Veterinary Medicine, A Brief History
For as long as animals were around humans, there were humans around to take care of them, and as long as humans were around, there was a need for healing. The healing for one often led to the healing of the other.
Ancient healing of animals, like that of humans relied on various modalities. We relied heavily in nature to supply us with medicinal herbs, and the use of our intuitive guidance for healing using divine prayer, faith healing, incantations, and various procedures in the treatment of illness and injury.
Historians of ancient history and civilizations have dated the existence of humans 200,000 years ago, and animals have been apart of that. These relationships are steeped in folklore, mythology, and scientific exploration and examination.
The relationship between humans and animals were based upon the need for food, work, travel, companionship, and some of divine influence. The care, husbandry and treatment of animals and humans have been referenced in many ancient texts, from various cultures over time.
Dogs, cats, oxen, horses, and birds were some species that have been co -existing with humans on a more personal level. For instance, archaeological findings, ancient texts, and investigation of fossilized DNA has dated human relationships with dogs as far back as 40,000 years ago.
Due to the lack of written documentation, it is not possible to definitively state where or when veterinary medicine was first practiced, but the healing and treatments of animals can be dated back to 4500 BCE.
Veterinary practice can be charted back to ancient civilizations such as China, Mesopotamia, Egypt, and India, thousands of years before it arrived in Greece and Rome, later which it would be developed throughout Europe and then eventually into the United States.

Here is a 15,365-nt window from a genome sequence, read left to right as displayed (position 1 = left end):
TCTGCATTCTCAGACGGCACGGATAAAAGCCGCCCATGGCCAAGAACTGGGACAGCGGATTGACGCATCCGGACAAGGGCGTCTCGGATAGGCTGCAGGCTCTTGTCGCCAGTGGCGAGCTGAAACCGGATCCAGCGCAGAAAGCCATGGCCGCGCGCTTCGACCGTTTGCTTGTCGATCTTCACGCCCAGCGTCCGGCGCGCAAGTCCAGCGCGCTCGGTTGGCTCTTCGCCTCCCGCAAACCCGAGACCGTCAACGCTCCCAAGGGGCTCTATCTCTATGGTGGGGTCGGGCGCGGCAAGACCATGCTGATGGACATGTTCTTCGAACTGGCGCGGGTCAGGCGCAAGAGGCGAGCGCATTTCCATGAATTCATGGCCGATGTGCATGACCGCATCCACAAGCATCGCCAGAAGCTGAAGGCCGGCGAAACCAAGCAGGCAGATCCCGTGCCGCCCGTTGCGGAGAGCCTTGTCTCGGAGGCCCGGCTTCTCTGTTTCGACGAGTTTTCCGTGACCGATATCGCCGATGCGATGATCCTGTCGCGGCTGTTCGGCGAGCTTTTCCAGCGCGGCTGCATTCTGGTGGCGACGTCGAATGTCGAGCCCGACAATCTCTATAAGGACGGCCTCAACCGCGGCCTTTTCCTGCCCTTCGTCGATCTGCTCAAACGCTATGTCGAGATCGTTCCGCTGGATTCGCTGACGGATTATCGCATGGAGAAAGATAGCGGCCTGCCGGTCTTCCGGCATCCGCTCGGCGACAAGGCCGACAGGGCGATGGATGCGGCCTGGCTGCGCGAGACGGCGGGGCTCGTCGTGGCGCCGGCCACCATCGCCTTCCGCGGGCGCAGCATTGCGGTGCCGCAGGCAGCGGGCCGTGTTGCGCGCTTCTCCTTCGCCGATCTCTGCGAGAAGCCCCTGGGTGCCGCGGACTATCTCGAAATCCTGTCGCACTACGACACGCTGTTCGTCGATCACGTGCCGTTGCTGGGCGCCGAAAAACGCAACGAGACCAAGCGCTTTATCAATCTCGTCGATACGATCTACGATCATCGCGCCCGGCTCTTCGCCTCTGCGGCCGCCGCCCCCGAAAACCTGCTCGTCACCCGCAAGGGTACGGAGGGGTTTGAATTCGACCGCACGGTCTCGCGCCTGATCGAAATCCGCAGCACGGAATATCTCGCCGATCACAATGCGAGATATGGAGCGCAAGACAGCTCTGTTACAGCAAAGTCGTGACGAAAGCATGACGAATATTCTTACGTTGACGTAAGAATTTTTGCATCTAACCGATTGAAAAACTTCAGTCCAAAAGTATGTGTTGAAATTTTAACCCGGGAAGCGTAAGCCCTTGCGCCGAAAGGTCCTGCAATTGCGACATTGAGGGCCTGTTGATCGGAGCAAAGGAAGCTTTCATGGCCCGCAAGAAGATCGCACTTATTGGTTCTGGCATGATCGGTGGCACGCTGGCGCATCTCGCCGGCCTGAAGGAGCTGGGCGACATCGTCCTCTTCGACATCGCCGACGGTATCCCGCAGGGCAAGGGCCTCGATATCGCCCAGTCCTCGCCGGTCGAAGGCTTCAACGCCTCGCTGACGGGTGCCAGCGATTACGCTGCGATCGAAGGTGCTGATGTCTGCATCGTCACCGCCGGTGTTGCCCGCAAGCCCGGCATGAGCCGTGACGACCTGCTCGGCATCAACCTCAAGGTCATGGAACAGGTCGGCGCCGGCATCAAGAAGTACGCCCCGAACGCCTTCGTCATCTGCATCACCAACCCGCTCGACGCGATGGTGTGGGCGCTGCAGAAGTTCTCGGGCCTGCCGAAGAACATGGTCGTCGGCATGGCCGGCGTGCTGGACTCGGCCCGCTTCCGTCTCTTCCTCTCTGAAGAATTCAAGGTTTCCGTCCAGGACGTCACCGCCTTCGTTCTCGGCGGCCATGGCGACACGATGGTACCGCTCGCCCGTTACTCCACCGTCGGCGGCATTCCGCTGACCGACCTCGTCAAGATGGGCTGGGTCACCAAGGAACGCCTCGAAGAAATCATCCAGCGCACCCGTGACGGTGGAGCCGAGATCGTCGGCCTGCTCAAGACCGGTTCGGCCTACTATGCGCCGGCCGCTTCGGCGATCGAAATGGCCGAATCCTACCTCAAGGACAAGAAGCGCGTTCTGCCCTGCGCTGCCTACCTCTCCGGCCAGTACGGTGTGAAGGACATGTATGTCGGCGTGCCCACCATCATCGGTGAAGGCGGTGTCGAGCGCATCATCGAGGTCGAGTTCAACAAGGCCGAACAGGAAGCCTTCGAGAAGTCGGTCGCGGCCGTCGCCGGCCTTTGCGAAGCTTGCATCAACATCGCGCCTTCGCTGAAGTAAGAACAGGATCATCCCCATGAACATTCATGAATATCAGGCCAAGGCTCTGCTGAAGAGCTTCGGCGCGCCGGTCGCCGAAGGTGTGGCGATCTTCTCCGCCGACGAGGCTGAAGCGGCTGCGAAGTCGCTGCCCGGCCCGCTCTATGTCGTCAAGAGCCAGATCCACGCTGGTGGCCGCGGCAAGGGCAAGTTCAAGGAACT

Indians, Egyptians, and Chinese were the ones who first made use of veterinary medicine. Ancient Indian artworks portrayed pictures of people taking care of animals. Asoka, an emperor from India, is known to have started hospitals for the treatment of animals. In China, -3000 BCE, doctors known as “horse priests” used acupuncture to successfully treat lame or colic horses.
In ancient Mesopotamia, veterinarians were already established, and the practice was associated with the divine. Gula, (perhaps one of the first “veterinarians”, also known by many other names), is the Babylonian goddess of healing and patroness of doctors, healing arts, and medical practices. The name Gula means ‘Great’ and is usually interpreted to mean ‘great in healing’. She was also considered a Sumerian deity as the “goddess of dogs”.
“The two primary types of doctors in Mesopotamia were the Asu (a medical doctor who treated illness or injury based on observation and physical treatment of symptoms) and the Asipu (what one today would call a “faith healer” who relied on magical incantations, prayers, and herbs) and both of these types could be veterinarians. There was no distinction between the two – one was not thought to be any more effective or legitimate than the other – and so both “natural” and “supernatural” treatment of illness was practiced together.”
Some of the Ancient texts from various civilizations, demonstrating the relationship between animals, humans, healing, and treatments include:
- The Egyptian polymath Imhotep (l. c. 2667-2600 BCE);